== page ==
It is here in this place of simple being
that the deep core of existence
opens itself, gives itself completely to you.
When being comes to you in this way,
you have no choice but to surrender.

There is a voice of fear that speaks loudly.
It says, “What? No TV? No laptops, tablets, or cellphones?”
It panics, asking just how you will spend your time
without the modern luxuries
to which you’ve become accustomed.

If you look up at the stars shining
beyond the silhouettes of the wise old trees,
they will give you courage.
They ask nothing of you,
as they silently shine their light
from billions of miles away
just to delight your eyes for this split second.

They will remind you of your purpose,
and it has nothing to do with social media,
or tweeting, or hashtags,
the number of views,
or how much one can make on paid ads.

Are you courageous enough to live for a moment
completely unplugged?
Say yes, friend.
Put it all down and walk away.
Look into your own eyes
and see the ancient stars shining in their depths,
clouds of cosmic dust circling a spiral dance
into which the old ones die and
the new are reborn.

Walk to the moon with empty hands
Wearing the silver cloak of nothingness
Let the gates of your heart swing open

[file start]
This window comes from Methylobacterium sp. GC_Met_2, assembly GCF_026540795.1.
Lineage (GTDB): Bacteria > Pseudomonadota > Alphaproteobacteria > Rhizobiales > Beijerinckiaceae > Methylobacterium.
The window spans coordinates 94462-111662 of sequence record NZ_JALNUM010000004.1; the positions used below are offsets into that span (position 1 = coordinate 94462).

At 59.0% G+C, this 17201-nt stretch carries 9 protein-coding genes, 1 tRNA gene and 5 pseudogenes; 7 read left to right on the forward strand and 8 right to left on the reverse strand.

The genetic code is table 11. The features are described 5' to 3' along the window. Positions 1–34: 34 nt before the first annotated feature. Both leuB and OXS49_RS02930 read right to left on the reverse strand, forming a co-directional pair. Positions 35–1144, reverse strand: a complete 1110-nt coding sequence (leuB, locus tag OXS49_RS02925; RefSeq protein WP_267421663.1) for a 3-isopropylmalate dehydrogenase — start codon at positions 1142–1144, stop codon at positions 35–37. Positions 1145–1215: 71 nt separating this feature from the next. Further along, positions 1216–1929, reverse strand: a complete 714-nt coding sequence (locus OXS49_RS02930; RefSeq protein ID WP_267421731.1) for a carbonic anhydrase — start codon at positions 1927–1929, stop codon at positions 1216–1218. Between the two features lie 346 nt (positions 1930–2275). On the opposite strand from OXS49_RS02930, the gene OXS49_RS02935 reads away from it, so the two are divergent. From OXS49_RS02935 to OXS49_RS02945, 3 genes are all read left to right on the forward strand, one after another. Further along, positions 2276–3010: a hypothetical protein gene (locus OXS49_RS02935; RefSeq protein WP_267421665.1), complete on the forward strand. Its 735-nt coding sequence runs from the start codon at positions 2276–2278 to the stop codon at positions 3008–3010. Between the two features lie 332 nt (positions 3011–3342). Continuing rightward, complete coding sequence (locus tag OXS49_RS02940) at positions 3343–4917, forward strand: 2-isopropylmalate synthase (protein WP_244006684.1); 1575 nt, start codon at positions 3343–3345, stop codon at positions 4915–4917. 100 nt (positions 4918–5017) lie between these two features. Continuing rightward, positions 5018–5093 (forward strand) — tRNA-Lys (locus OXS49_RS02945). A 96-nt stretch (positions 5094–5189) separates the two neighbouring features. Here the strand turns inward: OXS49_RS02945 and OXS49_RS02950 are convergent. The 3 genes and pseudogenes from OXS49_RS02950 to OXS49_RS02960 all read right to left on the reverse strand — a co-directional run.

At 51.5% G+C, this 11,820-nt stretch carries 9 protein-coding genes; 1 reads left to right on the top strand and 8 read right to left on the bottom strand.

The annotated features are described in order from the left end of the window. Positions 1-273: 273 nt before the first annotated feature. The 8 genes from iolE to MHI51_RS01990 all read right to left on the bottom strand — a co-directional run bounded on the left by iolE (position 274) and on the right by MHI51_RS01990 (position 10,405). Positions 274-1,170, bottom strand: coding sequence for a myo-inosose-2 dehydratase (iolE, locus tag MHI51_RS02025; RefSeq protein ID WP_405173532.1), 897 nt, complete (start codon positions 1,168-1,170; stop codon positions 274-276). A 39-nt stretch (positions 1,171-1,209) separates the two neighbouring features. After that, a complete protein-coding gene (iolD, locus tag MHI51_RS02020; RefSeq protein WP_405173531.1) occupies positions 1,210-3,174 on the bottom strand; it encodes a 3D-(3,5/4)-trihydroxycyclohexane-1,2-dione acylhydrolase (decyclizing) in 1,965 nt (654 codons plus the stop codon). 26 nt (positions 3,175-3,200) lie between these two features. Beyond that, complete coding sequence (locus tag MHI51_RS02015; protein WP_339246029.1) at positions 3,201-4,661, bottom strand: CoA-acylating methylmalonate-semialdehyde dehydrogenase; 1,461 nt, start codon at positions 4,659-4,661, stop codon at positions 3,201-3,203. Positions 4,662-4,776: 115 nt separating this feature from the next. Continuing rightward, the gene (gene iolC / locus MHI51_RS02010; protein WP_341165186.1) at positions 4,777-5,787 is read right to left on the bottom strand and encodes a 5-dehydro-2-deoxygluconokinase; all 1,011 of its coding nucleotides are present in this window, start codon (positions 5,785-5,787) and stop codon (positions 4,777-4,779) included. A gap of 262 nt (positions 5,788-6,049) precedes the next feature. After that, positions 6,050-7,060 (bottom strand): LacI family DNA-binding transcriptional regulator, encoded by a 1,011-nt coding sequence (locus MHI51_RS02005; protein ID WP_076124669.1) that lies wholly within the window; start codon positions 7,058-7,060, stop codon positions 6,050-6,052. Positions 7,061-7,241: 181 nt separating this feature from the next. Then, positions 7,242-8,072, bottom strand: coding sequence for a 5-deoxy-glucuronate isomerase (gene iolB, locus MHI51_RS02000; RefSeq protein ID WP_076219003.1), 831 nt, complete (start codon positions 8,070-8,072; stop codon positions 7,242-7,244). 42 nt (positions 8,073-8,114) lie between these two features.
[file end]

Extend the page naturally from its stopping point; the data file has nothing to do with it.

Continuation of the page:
and diving into that vast space,
know the meaning of true connection.

Close your eyes and be,
for just one moment,



Not quite finished, but still looking good!

Not quite finished, but still looking good!

I bought a sewing machine for myself one year ago this month. I was intimidated by it at first; it took me some time to take the thing out of the box and start playing around with it.  The perfectionist in me is always really afraid I’ll make some kind of horrendous, irreparable mistake, and then the whole world will fall apart. It speaks to me with this whining voice of fear and says, “You better not, you might mess up!” But I was determined to learn how to sew, intrigued by all the beautiful crafts I’ve seen people make with their machines, so I ignored the perfectionist’s fearful admonishments, opened the user manual, and got down to teaching myself the basics.

Little by little, I managed to get the machine to wind some bobbin thread. I learned how to thread the machine, change stitches according to different needs, replace the needle, how to backstitch, turn corners, change the presser foot, troubleshoot, and many more little techniques I never knew went into sewing.  One year later, I’ve made a couple of quilts, 3 fleece blankets, 70 flaxseed and lavender eye pillows (many of them with names embroidered on them), and three pairs of pajama pants. I even put pockets in the pair of pants I made for my husband, after he tried them on and told me he needed a pocket for his chapstick…

The perfectionist dovetails nicely with the inner critic, whom I discuss in this post, and who as you know likes to tell me repeatedly, and in no uncertain terms, “Don’t even bother.” If I listened to those two, I would never attempt anything creative. Luckily, sometimes I manage to listen to the kid in me who wants to play again, who wants to dabble in this or that, to spend time doing things with my hands, making things. I’m so glad I listen to the voice that wants to make things, because making things is fun.